The £4.4 billion priority school building programme was established to rebuild or refurbish those school buildings in the very worst condition across the country. The programme’s second phase was announced in May 2014 and feasibility studies are now being carried out. In addition, we are allocating £4.2 billion across 2015 to 2018 to schools, local authorities, academy trusts and voluntary aided partnerships to maintain and improve their schools.
I thank my right hon. Friend for his reply. For many years now, Todmorden High School in Calder Valley has been the top priority for a rebuild. It is currently taking a good chunk of maintenance money from other schools just to stay open. Will my right hon. Friend look at this carefully, so that we can finally give the pupils of Todmorden high school the school they deserve?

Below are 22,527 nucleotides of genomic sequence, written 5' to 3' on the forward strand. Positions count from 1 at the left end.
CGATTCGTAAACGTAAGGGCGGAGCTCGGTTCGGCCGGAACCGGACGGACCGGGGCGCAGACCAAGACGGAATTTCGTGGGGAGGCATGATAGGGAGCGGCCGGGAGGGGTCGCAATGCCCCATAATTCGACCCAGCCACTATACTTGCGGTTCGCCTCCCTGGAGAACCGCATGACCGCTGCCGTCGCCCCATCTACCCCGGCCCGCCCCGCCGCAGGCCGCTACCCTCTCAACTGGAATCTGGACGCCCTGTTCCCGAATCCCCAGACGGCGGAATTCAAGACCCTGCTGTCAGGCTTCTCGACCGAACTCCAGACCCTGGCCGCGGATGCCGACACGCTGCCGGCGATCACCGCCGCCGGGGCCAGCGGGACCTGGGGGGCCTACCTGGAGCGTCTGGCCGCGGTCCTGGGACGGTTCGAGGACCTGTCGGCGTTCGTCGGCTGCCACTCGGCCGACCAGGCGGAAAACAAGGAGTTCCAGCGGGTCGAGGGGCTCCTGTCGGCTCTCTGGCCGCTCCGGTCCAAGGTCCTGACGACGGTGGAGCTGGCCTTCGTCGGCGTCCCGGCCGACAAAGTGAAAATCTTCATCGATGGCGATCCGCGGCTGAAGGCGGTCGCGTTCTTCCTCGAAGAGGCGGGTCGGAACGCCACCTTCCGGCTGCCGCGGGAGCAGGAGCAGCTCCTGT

I understand my hon. Friend’s disappointment, and that of his constituents, that Todmorden was not successful in its application to the priority school building programme. We need to prioritise schools with blocks in the very worst condition. I understand that Todmorden’s buildings are now receiving some investment through the local authority, which will have competing priorities for capital resources, but I am sure my hon. Friend will continue to make the case for the school.
Given the £180 million overrun on phase one, will the Government be tempted to backfill with second-rate private finance initiative buildings? What role will PFI have in the programme?
Let me address our record. We have spent £18 billion since 2010 on the school estate and we are committed to a further £23 billion so that pupils can be taught in facilities that are fit for the 21st century. We of course want to ensure that that is funded in the most appropriate, value for money and sustainable way.